Health Spending Hits Benchmark But Employer Premiums Rise
Health Care Costs
| October 24, 2019
By: Chris Geehern
Spending on health care in Massachusetts met a key state benchmark for 2018, but employers and their workers continued to pay significantly more for health insurance coverage, according to a new report.
The Massachusetts Center for Health Care Information and Analysis (CHIA) reported last week that health-care spending increased 3.1 percent from 2017-2018, equal to the goal established under the 2012 state Health Care Cost Control law.
But insurance premiums soared 5.2 percent, while the amount of cost-sharing assumed by employees rose 6.1 percent. Wages and salaries grew 2.8 percent during the same period as health costs continued to outpace earnings.
“The cost of providing health insurance remains a priority concern for Massachusetts employers. The report underscores the need to ensure that the prices paid by employers and their workers reflect the overall trends in health-care costs,” said Brooke Thomson, Executive Vice President of Government Affairs at AIM.
CHIA released its report last week in advance of the annual Cost Trends Hearings in Boston on Tuesday and Wednesday. Several AIM-member employers are scheduled to testify.
Among the highlights:
Below are a number of highlights with particular relevance for employers:
- Premiums for fully insured plans in 2018 increased 5.6 percent after rising 4.9 percent in 2017.
- Cost-sharing rose along with premiums by 5.5 percent in 2018, after a 6.5 percent increase in 2017. Fully insured members paid more and experienced faster cost increases than members in self-insured plans.
- Enrollment in high deductible health plans (HSHP) surged 31.5 percent. The increase was especially pronounced among small businesses. Meanwhile, enrollment in tiered and limited network plans remained largely the same.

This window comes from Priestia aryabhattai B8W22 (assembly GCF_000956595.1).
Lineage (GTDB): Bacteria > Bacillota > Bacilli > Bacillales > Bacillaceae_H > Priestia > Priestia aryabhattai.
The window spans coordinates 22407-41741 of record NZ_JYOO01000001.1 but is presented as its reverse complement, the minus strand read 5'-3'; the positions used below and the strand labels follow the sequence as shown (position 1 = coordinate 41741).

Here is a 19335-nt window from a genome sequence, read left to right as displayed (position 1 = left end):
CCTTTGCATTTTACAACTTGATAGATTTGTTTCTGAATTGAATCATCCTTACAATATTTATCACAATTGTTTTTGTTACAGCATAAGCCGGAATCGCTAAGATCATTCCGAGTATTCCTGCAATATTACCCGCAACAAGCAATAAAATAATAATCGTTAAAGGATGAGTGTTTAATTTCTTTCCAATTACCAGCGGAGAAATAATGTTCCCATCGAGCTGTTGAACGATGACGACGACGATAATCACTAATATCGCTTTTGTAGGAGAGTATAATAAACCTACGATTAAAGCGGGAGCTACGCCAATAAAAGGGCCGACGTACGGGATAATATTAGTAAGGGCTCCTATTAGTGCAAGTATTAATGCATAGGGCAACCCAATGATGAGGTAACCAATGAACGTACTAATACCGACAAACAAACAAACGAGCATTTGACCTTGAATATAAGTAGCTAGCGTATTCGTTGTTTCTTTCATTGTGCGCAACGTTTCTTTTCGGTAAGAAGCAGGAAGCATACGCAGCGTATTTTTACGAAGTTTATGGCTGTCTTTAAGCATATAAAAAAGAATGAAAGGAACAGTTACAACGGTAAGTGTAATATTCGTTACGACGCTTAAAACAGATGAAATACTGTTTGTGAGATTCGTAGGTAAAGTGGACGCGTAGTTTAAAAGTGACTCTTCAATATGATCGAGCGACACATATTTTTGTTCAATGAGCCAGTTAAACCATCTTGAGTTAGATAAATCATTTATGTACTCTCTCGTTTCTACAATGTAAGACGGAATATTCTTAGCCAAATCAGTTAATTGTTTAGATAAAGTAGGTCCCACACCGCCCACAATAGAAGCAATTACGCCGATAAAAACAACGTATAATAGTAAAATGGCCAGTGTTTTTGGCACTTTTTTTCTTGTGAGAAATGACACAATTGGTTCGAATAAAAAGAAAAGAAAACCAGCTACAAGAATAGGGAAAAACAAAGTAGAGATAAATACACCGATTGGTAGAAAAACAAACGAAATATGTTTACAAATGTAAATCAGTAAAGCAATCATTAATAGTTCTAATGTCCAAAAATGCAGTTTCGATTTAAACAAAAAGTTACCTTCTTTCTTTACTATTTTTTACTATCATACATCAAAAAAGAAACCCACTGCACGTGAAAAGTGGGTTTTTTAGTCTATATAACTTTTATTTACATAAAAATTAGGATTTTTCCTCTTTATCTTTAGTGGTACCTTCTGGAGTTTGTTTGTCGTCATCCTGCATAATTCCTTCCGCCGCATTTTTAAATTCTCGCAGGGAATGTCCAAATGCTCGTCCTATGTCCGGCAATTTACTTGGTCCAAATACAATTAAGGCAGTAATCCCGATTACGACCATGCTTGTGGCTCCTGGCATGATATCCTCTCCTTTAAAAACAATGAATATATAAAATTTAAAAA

- Total expenditures for MassHealth – the state’s public health insurance program for low-income people – remained flat while the number of people enrolled in MassHealth decreased.
- Net of prescription drug rebates, pharmacy spending was $8.1 billion, an increase of 3.6 percent from the prior year.
- Hospital services, physician, and pharmacy expenditures continued to be the largest service categories of Total Health Care Expenditure (THCE) spending.
About three in five Massachusetts residents are covered through private health insurance. More than 93 percent of those in private health insurance receive coverage through their employer.
Sixty percent of private commercial health insurance members were enrolled in self-insured ESI plans. In the commercial market, approximately 60 percent of people were self-insured through either a large employer or the Group Insurance Commission.
AIM and its member employers have launched several initiatives to control health spending, including an effort to reduce inappropriate use of emergency departments by 20 percent in two years. State officials estimate that a significant number of ED visits are potentially avoidable, a pattern that costs $300-$350 million annually for commercially insured members.
Governor Charlie Baker on Friday introduced a sweeping health care bill that puts a new focus on primary and mental health care, while reining in physician and hospital billing practices, penalizing drug companies that sharply increase prices, and infusing struggling community hospitals with new funds. It would prohibit surprise medical bills for emergency and unplanned services, and it would limit the use of hospital facility fees.
“The year 2018 marked the second consecutive year in which employers and workers did not see the full benefit of moderating health-care spending. Massachusetts cannot continue to support a system in which the premiums paid by employers and their workers rise faster than the underlying cost of health care,” said John Regan, President and Chief Executive Officer of AIM.